Do You Smell Gas?
By John McLelland
We've had reports from customers who have had the experience of opening their garage door and being assaulted by the strong smell of gasoline. Their first impulse was to check if gas was leaking from the vintage muscle car or street rod parked there.
The gasoline odor seemed strong enough to cause worry about a potential explosion. After opening the hood, checking the carburetor, fuel pump, fuel filter, rubber fuel lines, and then moving back to the gas tank, no leak sources could be found. The next step toward solving the problem involved disconnecting the line from the fuel pump to the carburetor. Again, no obvious leaks. Further examination revealed that the hose appeared to be letting fuel vapors pass right through its walls. The exterior of the hose felt moist and a finger rubbed along its length smelled strongly of gasoline. This phenomenon is called permeation, and its presence absolutely rules out the use of common rubber fuel lines in any modern hot rod application. Vapor permeation, as it is officially termed, happens because today's unleaded pump gas, with myriad additives, creates vapors that can eventually pass right through the walls of rubber fuel hose. Permeation could involve older vintage street rods, muscle cars, and trucks where standard fuel hose or high performance stainless braided rubber hose was installed originally when pump gas was not as unfriendly to rubber as it is today. Many of these hoses have now been on the cars for several years and could cause some severe permeation issues. Most modern, unleaded fuels are blended with 10% ethanol along with countless additives and harsh detergents to keep fuel injectors clean and emission levels down.
There are at least 23 different blends of gasoline being sold in the United States so it's impossible to know what fuel is coming out the pump at any given time, or how it's affecting the fuel hose. One thing is for sure, the pump gas of today is harmful to the old nitrile rubber fuel (SAE30R7) hose, originally rated for low-pressure (up to 50 PSI) and used on every passenger car and truck into the '80's. Even many high performance braided stainless reinforced hoses use nitrile and are subject to the same deterioration and permeation rate (passing 30 times more hydro-carbons than SAE30R9fuel injection hose).This is especially true when the fuel stagnates in the hose for a long period of time (like it does in seldom driven street rods or muscle cars). Availability of replacements for old stock factory nitrile rubber hose is limited. The only hose replacement found is the fuel injection (SAE30R9)hose, readily available, and suitable replacement hose at a modest cost. These hoses retain the "stock factory look", but are chemically engineered for modern unleaded pump gas, and E85fuels. Be careful of lower cost, so-called budget brands. Hoses manufactured "across the pond" can look the same as USA made stainless steel branded hose, but with no Society of Automotive Engineers (SAE)in place to monitor standards, the stainless steel braid may not be bonded or extruded correctly through the rubber, the hose bore may not be concentric or of even thickness which will eventually result in vapor permeation, not to mention ballooning and leakage or failure, especially at the fittings. These days it's difficult to tell just where any aftermarket hoses are really manufactured. There are numerous private label brands on the market. Carefully research each hose product before making any purchases. Most companies have recommended I.D. and 0.0 hose specifications and these are important when purchasing the correct hose ends. Spending less now, might hurt your pocket book later.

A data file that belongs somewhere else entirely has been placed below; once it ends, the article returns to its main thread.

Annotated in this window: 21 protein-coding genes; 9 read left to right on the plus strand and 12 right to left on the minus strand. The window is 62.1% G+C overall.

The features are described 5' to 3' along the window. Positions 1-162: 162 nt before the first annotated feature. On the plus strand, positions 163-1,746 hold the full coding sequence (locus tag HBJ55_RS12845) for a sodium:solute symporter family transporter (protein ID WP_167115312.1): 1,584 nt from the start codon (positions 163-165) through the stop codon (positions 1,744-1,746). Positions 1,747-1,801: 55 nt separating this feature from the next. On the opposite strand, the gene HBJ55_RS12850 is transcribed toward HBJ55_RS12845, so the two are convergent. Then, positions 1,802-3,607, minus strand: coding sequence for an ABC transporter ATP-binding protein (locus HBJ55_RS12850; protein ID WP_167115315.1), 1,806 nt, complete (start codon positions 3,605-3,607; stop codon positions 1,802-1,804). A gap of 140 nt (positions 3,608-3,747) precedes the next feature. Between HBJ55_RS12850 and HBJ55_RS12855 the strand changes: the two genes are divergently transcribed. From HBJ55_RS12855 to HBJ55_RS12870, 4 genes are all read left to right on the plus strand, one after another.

Almost all of the manufacturers we contacted are either making permeation proof hose or working on development of same. All highly recommended the use of Teflon" (PTFE) hose to be sure of eliminating the permeation problem. Although not as flexible as rubber hose, Teflon" hose definitely keeps vapors contained. (NOTE: aluminum hard line can also be used in place of rubber or braided hose.)
Keep in mind that once any hose has been installed, preventative maintenance is the key to long term elimination of the vapor problem. Also, it might be wise, if storing a car for long periods of time, to purge the fuel system completely.
*Teflon is a registered trademark of Dupont